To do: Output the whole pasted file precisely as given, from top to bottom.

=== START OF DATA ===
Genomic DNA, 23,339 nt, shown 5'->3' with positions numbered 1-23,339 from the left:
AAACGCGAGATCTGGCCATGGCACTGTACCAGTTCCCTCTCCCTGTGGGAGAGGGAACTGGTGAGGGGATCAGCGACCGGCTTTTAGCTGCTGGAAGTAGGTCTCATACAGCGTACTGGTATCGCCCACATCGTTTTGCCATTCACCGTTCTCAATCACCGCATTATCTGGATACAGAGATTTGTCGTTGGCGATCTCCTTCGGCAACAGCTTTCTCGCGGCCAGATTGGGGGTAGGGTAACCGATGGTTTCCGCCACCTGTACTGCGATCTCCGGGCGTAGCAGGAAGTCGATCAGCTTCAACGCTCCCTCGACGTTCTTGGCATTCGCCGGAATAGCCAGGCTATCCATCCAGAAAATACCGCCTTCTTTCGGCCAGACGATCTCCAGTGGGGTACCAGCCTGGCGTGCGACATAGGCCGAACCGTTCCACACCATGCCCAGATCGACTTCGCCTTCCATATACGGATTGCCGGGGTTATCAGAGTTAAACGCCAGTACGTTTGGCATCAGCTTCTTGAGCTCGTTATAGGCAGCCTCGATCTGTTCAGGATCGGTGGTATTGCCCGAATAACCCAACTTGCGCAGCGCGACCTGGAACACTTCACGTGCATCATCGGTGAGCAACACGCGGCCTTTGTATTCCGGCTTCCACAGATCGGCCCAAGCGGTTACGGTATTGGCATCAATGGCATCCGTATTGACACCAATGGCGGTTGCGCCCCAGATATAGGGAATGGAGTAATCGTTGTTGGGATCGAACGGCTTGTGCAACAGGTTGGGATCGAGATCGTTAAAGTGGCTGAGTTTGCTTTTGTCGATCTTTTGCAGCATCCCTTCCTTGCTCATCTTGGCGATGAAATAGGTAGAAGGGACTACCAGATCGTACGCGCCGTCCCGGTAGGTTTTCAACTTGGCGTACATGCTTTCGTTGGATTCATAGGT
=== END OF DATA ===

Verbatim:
Genomic DNA, 23,339 nt, shown 5'->3' with positions numbered 1-23,339 from the left:
AAACGCGAGATCTGGCCATGGCACTGTACCAGTTCCCTCTCCCTGTGGGAGAGGGAACTGGTGAGGGGATCAGCGACCGGCTTTTAGCTGCTGGAAGTAGGTCTCATACAGCGTACTGGTATCGCCCACATCGTTTTGCCATTCACCGTTCTCAATCACCGCATTATCTGGATACAGAGATTTGTCGTTGGCGATCTCCTTCGGCAACAGCTTTCTCGCGGCCAGATTGGGGGTAGGGTAACCGATGGTTTCCGCCACCTGTACTGCGATCTCCGGGCGTAGCAGGAAGTCGATCAGCTTCAACGCTCCCTCGACGTTCTTGGCATTCGCCGGAATAGCCAGGCTATCCATCCAGAAAATACCGCCTTCTTTCGGCCAGACGATCTCCAGTGGGGTACCAGCCTGGCGTGCGACATAGGCCGAACCGTTCCACACCATGCCCAGATCGACTTCGCCTTCCATATACGGATTGCCGGGGTTATCAGAGTTAAACGCCAGTACGTTTGGCATCAGCTTCTTGAGCTCGTTATAGGCAGCCTCGATCTGTTCAGGATCGGTGGTATTGCCCGAATAACCCAACTTGCGCAGCGCGACCTGGAACACTTCACGTGCATCATCGGTGAGCAACACGCGGCCTTTGTATTCCGGCTTCCACAGATCGGCCCAAGCGGTTACGGTATTGGCATCAATGGCATCCGTATTGACACCAATGGCGGTTGCGCCCCAGATATAGGGAATGGAGTAATCGTTGTTGGGATCGAACGGCTTGTGCAACAGGTTGGGATCGAGATCGTTAAAGTGGCTGAGTTTGCTTTTGTCGATCTTTTGCAGCATCCCTTCCTTGCTCATCTTGGCGATGAAATAGGTAGAAGGGACTACCAGATCGTACGCGCCGTCCCGGTAGGTTTTCAACTTGGCGTACATGCTTTCGTTGGATTCATAGGT